The Music of Time

Brief happiness: programme for the opera Brundibár, performed at Terezin, 1943.

A children’s opera brought a brief respite from the terrors of the Holocaust.

Ethel Smyth took on the forces of inequality, in both politics and culture, producing highly acclaimed works of music that are now all but forgotten.

Play on: red-figure amphora with musical scene, attributed to the Niobid Painter, c.460-50 BC.

Though originally set to music, we almost always encounter the Ancient Greek epics as mute texts. But now their songs can be heard again.

Portrait of Beethoven by Joseph Karl Stieler, 1820

The French emperor was a hero to the composer, inspiring a revolutionary symphony. But disillusionment was soon to follow.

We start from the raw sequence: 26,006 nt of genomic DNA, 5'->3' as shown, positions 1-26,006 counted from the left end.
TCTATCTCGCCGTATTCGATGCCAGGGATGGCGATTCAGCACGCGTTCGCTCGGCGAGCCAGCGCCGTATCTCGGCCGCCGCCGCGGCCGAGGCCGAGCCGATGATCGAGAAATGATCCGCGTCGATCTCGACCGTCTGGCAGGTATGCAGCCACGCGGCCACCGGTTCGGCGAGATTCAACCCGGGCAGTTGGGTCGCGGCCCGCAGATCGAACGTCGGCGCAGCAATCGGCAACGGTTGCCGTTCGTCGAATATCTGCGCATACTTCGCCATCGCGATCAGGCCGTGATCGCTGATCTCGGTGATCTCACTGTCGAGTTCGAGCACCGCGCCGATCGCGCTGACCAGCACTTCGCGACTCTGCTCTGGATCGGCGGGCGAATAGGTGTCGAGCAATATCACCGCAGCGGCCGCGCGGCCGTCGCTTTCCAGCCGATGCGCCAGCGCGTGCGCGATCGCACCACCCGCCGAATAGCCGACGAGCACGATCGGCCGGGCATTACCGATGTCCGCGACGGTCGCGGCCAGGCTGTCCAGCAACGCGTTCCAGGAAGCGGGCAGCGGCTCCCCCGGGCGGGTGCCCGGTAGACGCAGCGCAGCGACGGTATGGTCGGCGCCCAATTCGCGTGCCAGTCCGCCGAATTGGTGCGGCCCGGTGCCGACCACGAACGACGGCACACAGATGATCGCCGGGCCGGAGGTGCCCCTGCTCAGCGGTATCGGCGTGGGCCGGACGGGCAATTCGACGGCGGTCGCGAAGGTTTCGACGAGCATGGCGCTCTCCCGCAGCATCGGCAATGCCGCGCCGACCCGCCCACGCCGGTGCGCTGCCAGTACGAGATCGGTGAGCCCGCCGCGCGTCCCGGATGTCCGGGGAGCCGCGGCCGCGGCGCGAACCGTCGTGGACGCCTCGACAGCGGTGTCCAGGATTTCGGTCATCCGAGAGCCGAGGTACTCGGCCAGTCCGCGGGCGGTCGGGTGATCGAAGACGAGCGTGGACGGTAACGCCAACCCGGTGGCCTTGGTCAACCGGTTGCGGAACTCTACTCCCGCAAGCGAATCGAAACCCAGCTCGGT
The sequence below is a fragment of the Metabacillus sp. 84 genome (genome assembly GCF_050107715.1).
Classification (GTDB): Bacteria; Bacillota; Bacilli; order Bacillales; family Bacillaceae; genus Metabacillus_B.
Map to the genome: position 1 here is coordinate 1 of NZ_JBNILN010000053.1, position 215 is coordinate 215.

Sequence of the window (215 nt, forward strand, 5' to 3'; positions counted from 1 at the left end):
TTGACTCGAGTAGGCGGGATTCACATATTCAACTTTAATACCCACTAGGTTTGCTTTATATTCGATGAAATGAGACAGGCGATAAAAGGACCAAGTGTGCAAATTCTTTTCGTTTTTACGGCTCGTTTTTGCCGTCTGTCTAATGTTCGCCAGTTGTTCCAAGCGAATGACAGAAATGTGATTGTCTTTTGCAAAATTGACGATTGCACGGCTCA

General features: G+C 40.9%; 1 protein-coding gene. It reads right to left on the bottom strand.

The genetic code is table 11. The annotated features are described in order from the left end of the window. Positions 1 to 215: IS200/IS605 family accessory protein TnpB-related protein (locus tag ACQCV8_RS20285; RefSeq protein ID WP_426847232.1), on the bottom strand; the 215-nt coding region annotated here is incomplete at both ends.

If the shoe fits: Cinderella and the Glass Slipper, illustration by Arthur Rackham, 1919.

Historians set great store by what people heard in the past, but what about those things they misheard? 

While best known as the author of The Prince, Niccolò Machiavelli played an important if unlikely role in the history of music. 

As the sounds of the world rattled into the future, so, too, did art and music.

The nature of warfare is constantly changing. So are the challenges that composers face in depicting the sound and struggle of battle.

The shellac recording of the Original Dixieland Jazz Band’s ‘Livery Stable Blues’, 1917.  Granger/Alamy

Understanding the period and context in which a piece of music was created can offer great rewards for the listener.

How and why did concert-going change from a raucous, noisy affair to one of hushed appreciation?